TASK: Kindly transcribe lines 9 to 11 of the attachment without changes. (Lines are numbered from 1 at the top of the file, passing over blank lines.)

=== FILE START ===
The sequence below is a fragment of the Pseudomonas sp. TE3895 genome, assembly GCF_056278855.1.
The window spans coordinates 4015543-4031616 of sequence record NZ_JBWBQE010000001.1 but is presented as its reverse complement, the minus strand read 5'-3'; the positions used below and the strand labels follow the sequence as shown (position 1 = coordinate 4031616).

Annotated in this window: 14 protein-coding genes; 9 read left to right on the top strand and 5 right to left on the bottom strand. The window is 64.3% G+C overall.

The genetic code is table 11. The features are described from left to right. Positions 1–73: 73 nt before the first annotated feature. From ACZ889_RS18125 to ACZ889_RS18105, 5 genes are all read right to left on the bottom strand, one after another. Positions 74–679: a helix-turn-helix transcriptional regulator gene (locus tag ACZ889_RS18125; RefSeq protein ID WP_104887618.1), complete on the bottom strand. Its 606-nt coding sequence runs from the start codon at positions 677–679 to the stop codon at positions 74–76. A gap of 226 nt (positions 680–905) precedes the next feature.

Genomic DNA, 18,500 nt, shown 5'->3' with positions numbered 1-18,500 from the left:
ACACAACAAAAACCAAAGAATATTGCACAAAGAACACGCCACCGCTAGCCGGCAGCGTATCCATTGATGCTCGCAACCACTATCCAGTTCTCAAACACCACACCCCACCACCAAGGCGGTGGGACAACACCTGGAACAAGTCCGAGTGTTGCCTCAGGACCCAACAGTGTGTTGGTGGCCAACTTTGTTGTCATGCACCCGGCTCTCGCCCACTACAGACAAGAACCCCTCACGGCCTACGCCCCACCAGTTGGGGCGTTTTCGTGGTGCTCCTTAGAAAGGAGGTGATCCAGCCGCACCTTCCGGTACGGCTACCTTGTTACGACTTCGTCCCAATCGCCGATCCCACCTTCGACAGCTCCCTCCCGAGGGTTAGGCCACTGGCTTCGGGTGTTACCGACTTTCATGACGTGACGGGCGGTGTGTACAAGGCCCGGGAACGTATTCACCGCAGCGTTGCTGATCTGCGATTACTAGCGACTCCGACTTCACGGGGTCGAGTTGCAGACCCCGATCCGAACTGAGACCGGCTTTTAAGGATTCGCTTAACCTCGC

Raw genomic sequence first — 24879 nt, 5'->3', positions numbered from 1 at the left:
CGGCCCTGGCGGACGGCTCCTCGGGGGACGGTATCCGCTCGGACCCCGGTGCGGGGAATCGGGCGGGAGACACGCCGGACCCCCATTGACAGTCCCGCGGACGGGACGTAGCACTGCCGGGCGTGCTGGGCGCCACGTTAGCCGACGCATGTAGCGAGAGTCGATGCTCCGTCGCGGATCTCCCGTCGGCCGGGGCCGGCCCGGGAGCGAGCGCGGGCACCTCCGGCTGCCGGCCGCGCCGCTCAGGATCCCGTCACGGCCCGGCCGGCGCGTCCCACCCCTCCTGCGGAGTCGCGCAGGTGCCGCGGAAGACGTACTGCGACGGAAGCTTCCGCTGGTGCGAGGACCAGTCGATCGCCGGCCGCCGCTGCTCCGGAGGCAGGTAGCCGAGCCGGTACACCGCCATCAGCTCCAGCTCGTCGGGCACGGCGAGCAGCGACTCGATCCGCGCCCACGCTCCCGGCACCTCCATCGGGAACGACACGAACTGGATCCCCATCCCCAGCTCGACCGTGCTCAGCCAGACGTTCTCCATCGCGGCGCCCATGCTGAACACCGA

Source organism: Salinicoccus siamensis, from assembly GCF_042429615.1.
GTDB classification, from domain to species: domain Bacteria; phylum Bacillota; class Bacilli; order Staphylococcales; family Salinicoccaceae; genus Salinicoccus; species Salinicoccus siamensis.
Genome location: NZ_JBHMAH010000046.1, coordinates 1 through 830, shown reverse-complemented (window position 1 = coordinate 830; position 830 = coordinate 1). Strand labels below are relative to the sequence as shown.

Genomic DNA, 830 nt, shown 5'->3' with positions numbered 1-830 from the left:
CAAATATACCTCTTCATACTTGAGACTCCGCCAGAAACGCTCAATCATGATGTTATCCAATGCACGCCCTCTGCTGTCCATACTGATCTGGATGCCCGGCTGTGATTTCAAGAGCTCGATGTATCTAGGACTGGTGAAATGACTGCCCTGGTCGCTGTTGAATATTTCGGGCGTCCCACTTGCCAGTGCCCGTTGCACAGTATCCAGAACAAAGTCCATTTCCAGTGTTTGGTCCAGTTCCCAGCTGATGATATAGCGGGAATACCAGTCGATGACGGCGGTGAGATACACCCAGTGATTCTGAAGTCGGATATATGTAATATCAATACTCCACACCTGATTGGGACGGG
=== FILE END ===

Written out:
Source organism: Salinicoccus siamensis, from assembly GCF_042429615.1.
GTDB classification, from domain to species: domain Bacteria; phylum Bacillota; class Bacilli; order Staphylococcales; family Salinicoccaceae; genus Salinicoccus; species Salinicoccus siamensis.
Genome location: NZ_JBHMAH010000046.1, coordinates 1 through 830, shown reverse-complemented (window position 1 = coordinate 830; position 830 = coordinate 1). Strand labels below are relative to the sequence as shown.